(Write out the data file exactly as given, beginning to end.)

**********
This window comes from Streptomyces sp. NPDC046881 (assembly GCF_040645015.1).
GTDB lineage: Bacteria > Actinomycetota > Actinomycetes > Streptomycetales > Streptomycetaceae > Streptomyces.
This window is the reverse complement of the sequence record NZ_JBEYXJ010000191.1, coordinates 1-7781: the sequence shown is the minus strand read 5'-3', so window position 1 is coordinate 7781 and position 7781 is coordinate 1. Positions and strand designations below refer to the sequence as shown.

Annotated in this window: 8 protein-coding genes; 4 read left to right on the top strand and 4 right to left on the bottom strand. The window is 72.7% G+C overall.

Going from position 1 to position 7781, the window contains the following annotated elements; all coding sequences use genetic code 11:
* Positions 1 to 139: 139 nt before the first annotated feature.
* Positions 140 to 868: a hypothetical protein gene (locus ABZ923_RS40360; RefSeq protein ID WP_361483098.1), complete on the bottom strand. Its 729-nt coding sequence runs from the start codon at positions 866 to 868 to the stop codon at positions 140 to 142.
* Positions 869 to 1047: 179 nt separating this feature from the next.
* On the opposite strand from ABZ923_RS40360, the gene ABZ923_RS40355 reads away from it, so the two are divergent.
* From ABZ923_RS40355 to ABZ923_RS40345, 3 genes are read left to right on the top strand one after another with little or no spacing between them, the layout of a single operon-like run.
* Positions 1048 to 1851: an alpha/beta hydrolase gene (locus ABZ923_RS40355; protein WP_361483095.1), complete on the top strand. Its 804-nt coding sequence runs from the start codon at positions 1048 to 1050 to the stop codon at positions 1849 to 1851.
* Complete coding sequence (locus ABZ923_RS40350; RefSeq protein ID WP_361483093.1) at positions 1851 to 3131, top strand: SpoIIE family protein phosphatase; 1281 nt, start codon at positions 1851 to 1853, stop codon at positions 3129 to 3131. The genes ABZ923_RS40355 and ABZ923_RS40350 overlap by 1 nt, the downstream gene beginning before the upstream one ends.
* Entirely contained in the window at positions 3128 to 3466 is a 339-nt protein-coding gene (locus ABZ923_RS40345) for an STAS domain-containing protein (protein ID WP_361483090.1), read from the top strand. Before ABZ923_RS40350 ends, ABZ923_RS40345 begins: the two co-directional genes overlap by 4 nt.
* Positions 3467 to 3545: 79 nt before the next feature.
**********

This window comes from Streptomyces sp. NPDC046881 (assembly GCF_040645015.1).
GTDB lineage: Bacteria > Actinomycetota > Actinomycetes > Streptomycetales > Streptomycetaceae > Streptomyces.
This window is the reverse complement of the sequence record NZ_JBEYXJ010000191.1, coordinates 1-7781: the sequence shown is the minus strand read 5'-3', so window position 1 is coordinate 7781 and position 7781 is coordinate 1. Positions and strand designations below refer to the sequence as shown.

Annotated in this window: 8 protein-coding genes; 4 read left to right on the top strand and 4 right to left on the bottom strand. The window is 72.7% G+C overall.

Going from position 1 to position 7781, the window contains the following annotated elements; all coding sequences use genetic code 11:
* Positions 1 to 139: 139 nt before the first annotated feature.
* Positions 140 to 868: a hypothetical protein gene (locus ABZ923_RS40360; RefSeq protein ID WP_361483098.1), complete on the bottom strand. Its 729-nt coding sequence runs from the start codon at positions 866 to 868 to the stop codon at positions 140 to 142.
* Positions 869 to 1047: 179 nt separating this feature from the next.
* On the opposite strand from ABZ923_RS40360, the gene ABZ923_RS40355 reads away from it, so the two are divergent.
* From ABZ923_RS40355 to ABZ923_RS40345, 3 genes are read left to right on the top strand one after another with little or no spacing between them, the layout of a single operon-like run.
* Positions 1048 to 1851: an alpha/beta hydrolase gene (locus ABZ923_RS40355; protein WP_361483095.1), complete on the top strand. Its 804-nt coding sequence runs from the start codon at positions 1048 to 1050 to the stop codon at positions 1849 to 1851.
* Complete coding sequence (locus ABZ923_RS40350; RefSeq protein ID WP_361483093.1) at positions 1851 to 3131, top strand: SpoIIE family protein phosphatase; 1281 nt, start codon at positions 1851 to 1853, stop codon at positions 3129 to 3131. The genes ABZ923_RS40355 and ABZ923_RS40350 overlap by 1 nt, the downstream gene beginning before the upstream one ends.
* Entirely contained in the window at positions 3128 to 3466 is a 339-nt protein-coding gene (locus ABZ923_RS40345) for an STAS domain-containing protein (protein ID WP_361483090.1), read from the top strand. Before ABZ923_RS40350 ends, ABZ923_RS40345 begins: the two co-directional genes overlap by 4 nt.
* Positions 3467 to 3545: 79 nt before the next feature.